Read the entire piece here!

Saturday, August 11, 2012

A Poignant Experience

Krish Venkatesh writes a beautiful blog post about our audiobook launch of A Quiet Courage. He writes:

It is the human yearning not to yield to extraordinary situations that the couple came to deal with. Surely the impact of their courage and creativity will reverberate with generations to come. And Karadi Tales has made it a worthy document to be preserved and retold to anyone who is stuck in life.

Read the entire post here!

Wednesday, August 8, 2012

Stories about Differences

In The Ability Foundation Magazine, a lovely article on children's books that include disabilities and differences. The article is below. You can read the entire magazine here

Tuesday, August 7, 2012

Now, visually-challenged also get to enjoy books

In The New Indian Express, an article on our Creative Resource Centre for the Visually Impaired says:

“We felt a need for such a library for the kids. This center is a first-of-its-kind in India and we are very excited about the potential it holds,” said Shobha Viswanathan, a representative from the Karadi Cultural Alliance Trust. The CRC aims to stimulate the creative development of children with visual imparities and help them grow. The books can be accessed for free.

Read the entire piece here!

Monday, August 6, 2012

A creative resource for the visually impaired

In The Hindu, a piece on our Creative Resource Centre for the Visually Impaired says:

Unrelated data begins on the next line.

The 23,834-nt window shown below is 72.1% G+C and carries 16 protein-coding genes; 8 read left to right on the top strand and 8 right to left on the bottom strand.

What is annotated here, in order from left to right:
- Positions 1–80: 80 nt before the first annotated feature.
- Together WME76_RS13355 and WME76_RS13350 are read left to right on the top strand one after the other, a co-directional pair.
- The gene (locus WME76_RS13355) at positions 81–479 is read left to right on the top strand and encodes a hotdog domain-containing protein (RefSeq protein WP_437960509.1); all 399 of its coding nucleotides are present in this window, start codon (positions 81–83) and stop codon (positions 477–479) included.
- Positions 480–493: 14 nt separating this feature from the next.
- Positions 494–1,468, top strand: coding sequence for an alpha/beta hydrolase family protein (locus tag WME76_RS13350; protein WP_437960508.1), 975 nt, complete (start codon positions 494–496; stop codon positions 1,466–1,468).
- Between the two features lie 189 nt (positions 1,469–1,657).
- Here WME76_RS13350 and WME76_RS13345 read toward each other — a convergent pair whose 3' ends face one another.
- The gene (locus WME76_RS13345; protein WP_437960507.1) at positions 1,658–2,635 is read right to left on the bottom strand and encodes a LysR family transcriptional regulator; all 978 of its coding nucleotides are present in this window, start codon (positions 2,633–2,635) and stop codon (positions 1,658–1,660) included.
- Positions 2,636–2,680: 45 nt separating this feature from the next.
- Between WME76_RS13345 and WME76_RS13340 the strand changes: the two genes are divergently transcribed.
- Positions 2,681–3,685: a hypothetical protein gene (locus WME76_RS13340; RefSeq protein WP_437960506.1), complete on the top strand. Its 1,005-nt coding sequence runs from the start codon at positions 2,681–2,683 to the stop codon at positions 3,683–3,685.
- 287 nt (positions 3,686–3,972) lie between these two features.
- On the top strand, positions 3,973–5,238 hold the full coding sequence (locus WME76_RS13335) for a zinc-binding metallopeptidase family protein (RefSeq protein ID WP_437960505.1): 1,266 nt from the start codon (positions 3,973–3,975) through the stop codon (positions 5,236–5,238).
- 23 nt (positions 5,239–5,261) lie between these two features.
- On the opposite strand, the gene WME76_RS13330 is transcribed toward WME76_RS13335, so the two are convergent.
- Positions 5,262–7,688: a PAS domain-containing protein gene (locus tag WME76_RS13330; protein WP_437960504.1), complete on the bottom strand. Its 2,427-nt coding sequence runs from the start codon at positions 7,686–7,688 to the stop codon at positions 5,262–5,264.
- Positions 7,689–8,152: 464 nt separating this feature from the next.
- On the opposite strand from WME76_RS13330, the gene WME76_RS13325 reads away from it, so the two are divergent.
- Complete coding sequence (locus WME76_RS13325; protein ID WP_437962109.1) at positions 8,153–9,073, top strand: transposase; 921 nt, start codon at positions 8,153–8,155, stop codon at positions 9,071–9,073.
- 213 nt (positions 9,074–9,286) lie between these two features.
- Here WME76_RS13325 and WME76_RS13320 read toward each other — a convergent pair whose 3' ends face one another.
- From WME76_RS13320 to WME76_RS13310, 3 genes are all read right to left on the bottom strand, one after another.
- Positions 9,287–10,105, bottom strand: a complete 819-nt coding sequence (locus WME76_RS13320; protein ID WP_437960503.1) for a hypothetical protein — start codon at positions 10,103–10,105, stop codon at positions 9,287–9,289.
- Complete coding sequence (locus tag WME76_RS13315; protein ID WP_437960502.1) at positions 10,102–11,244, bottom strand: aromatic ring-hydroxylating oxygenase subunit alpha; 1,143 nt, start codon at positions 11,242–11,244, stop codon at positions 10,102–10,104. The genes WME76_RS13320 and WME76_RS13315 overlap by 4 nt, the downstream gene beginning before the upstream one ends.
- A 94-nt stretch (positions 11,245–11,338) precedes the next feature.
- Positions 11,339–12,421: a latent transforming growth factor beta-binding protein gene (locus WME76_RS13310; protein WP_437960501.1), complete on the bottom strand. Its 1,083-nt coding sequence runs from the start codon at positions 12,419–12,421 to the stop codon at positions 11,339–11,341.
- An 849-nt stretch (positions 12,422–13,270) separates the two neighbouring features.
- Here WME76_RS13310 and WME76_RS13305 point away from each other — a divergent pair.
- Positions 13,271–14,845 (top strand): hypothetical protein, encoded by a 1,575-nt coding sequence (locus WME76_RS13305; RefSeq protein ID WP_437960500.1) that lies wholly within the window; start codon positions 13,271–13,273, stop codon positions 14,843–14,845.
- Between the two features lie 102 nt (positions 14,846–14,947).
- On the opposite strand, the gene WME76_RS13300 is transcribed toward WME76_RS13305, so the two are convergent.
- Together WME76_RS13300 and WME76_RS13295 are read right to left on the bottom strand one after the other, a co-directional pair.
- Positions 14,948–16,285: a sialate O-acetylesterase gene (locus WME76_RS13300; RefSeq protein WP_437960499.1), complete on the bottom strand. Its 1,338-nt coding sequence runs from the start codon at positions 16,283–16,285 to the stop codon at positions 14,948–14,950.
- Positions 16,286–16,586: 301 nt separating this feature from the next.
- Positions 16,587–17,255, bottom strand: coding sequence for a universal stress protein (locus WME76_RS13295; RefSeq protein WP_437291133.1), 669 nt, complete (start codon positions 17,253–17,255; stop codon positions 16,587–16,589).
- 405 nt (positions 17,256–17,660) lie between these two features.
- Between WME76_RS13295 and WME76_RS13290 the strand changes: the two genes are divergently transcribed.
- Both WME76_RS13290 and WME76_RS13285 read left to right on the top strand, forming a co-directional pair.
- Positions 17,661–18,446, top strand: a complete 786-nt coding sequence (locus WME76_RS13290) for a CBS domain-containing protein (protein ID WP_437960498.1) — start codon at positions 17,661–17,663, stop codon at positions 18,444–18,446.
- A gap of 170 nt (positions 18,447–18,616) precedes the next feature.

The CRC is a service-oriented project that aims to stimulate the creative development of these children, instead of providing them with basic curricular materials alone. The aim is to enhance their emotional and intellectual growth.

Read the entire piece here!

Sunday, August 5, 2012

Saturday, August 4, 2012

A children’s library for the blind

In Times of India, a piece on our Creative Resource Centre for the Visually Impaired says:

Possibly the first of its kind, the section provides easy accessibility for visually challenged children to story books in Braille, audio books and tactile toys. "We do have story books at school, but I haven't really read any that have pictures that can be felt," said Shaktivel as he ran his fingers over an embellishment of a tortoise.

Read the whole piece here.

Friday, August 3, 2012

Pictures from the launch!

Today, we launched Creative Resource Centre for Visually Impaired Children. It is a library especially aimed at children with visual impairments. This is an initiative by the Karadi Cultural Alliance Trust in association with the Sir Ratan Tata Trust Fund. The library is housed within the Hippocampus Children’s Library in Chennai. The CRC houses a variety of non-academic Braille books, audio books, tactile books, and tactile toys.

Here are some pictures from the launch.

More pictures are here!